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Please use this identifier to cite or link to this item: http://hdl.handle.net/10961/306

Authors: Cardoso, Manuela
Issue date: 24-Mar-2012
Abstract: The problem of small Island Developing States (SIDS) is quite recent, end of the 80s and 90s, still looking for a theoretical consolidation. SIDS, as small states in development, formed by one or several islands geographically dispersed, present reduced population, market, territory, natural resources, including drinkable water, and, in great number of the cases, low level of economic activity, factors that together, hinder the gathering of scale economies. To these diseconomies they come to join the more elevated costs in transports and communications which, allies to lower productivities, to a smaller quality and diversification of its productions, which difficult its integration in the world economy. In some SIDS these factors are not dissociating of the few investments in infrastructures, in the formation of human resources and in productive investments, just as it happens in most of the developing countries. In ecological terms, many of them with shortage of natural resources, but integrating important ecosystems in national and world terms, but with great fragility relatively to the pollution action, of excessive fishing, of uncontrolled development of tourism, factors that, conjugated and associated to the stove effect, condition the climate and the slope of the medium level of the sea water and therefore could put in cause the own survival of some of them. The drive to the awareness of the international community towards its problems summed up with the accomplishment by the United Nations in the Barbados’s Conference, 1994 where the right to the development was emphasized, through the going up the appropriate strategies and the Programme of Action for the Sustainable Development of the SIDS. The orientation of the regional and international cooperation in that sense, sharing technology (namely clean technology and control and administration environmental technology), information and creation of capacity-building, supplying means, including financial resources, creating non discriminatory and just trade rules, it would drive to the establishment of a world system economically more equal, in which the production, the consumption, the pollution levels, the demographic politics were guided towards the sustainability. It constituted an important step for the recognition for the international community on the specificities of those states and it allowed the definition of a group of norms and politics to implement at the national, regional and international level and it was important that they continued in the sense of the sustainable development. But this Conference had in its origin previous summits: the Summit of Rio de Janeiro about Environment and Development, accomplished in 1992, which left an important document - the Agenda 21, in the Conference of Stockholm at 1972 and even in the Conference of Ramsar, 1971 about “Wetlands.” CENTRO DE ESTUDOS AFRICANOS Occasional Papers © CEA - Centro de Estudos Africanos 4 Later, the Valletta Declaration, Malta, 1998, the Forum of Small States, 2002, get the international community's attention for the problems of SIDS again, in the sense that they act to increase its resilience. If the definition of “vulnerability” was the inability of the countries to resist economical, ecological and socially to the external shocks and “resilience” as the potential for them to absorb and minimize the impact of those shocks, presenting a structure that allows them to be little affected by them, a part of the available studies, dated of the 90s, indicate that the SIDS are more vulnerable than the other developing countries. The vulnerability of SIDS results from the fact the they present an assemblage of characteristics that turns them less capable of resisting or they advance strategies that allow a larger resilience to the external shocks, either anthropogenic (economical, financial, environmental) or even natural, connected with the vicissitudes of the nature. If these vulnerability factors were grouped with the expansion of the economic capitalist system at world level, the economic and financial globalisation, the incessant search of growing profits on the part of the multinational enterprises, the technological accelerated evolution drives to a situation of disfavour of the more poor. The creation of the resilience to the external shocks, to the process of globalisation, demands from SIDS and of many other developing countries the endogen definition of strategies and solid but flexible programs of integrated development. These must be assumed by the instituted power, but also by the other stakeholders, including companies and organizations of the civil society and for the population in general. But that demands strong investment in the formation of human resources, in infrastructures, in investigation centres; it demands the creation capacity not only to produce, but also to produce differently and do international marketing. It demands institutional capacity. Cape Verde is on its way to this stage.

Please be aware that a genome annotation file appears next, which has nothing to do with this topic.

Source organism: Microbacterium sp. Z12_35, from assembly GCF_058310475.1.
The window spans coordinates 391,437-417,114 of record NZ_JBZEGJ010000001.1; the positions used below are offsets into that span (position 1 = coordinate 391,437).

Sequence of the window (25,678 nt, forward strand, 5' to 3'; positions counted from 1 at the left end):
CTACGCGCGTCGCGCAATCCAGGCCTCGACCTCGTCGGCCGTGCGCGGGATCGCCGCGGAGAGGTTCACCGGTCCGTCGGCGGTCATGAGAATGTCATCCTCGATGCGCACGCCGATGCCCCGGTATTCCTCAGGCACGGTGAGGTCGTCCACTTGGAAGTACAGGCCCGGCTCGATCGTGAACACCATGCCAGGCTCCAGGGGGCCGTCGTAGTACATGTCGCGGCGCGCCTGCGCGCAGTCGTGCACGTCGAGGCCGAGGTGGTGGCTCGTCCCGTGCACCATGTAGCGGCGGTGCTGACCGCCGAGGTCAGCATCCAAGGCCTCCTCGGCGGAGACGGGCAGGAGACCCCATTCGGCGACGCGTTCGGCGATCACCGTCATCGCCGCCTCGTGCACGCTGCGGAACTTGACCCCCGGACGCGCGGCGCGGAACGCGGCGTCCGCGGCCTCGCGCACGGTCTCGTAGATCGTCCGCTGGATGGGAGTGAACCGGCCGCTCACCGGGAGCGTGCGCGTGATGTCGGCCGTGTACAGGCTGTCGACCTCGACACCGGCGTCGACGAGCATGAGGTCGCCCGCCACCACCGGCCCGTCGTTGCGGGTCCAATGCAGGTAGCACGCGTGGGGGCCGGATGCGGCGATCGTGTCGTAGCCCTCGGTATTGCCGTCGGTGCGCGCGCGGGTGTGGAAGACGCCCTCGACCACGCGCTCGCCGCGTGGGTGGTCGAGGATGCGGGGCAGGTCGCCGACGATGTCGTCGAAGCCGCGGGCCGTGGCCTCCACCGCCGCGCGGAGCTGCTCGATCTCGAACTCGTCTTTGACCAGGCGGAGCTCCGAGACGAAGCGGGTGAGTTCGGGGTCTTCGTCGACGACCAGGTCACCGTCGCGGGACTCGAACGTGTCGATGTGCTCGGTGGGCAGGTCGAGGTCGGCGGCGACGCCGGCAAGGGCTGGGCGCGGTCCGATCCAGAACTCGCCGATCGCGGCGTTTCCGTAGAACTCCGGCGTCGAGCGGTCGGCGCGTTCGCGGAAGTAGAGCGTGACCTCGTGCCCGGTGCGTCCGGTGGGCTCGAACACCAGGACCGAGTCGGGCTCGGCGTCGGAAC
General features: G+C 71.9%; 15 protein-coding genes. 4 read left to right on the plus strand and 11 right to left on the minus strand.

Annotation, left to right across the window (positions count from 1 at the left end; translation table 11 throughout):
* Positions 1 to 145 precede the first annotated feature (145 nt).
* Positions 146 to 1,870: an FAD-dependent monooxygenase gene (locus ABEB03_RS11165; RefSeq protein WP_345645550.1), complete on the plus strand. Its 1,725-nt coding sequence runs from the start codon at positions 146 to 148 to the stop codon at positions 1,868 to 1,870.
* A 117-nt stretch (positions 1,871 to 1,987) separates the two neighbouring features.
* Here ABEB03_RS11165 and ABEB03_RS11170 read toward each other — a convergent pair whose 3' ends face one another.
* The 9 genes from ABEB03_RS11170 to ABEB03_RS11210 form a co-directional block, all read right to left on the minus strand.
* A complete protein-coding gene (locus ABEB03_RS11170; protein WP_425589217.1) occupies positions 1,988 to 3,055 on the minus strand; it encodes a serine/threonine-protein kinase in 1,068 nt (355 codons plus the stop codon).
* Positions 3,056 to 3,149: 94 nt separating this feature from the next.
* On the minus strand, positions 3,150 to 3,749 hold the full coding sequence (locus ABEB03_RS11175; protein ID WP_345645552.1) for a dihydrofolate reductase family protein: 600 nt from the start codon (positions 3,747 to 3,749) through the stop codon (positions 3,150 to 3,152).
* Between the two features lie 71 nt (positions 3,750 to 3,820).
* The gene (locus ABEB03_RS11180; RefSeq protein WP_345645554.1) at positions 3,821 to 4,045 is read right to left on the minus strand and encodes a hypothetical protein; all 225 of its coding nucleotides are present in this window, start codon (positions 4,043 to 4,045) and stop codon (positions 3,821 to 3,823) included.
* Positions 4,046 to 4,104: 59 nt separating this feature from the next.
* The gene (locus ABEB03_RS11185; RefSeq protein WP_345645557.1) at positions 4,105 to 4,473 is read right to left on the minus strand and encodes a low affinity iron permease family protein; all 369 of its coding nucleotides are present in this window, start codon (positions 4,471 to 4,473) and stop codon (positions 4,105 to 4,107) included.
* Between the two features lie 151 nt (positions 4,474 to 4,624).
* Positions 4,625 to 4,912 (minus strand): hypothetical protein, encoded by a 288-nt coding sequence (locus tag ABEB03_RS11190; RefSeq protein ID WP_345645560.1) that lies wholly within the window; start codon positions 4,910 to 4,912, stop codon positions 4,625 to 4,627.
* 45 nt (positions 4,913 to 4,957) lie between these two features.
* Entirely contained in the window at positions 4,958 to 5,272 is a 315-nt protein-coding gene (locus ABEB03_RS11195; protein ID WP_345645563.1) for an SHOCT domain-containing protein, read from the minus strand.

URI: http://hdl.handle.net/10961/306
Appears in Collections:BDCV - Documentos sobre Cabo Verde

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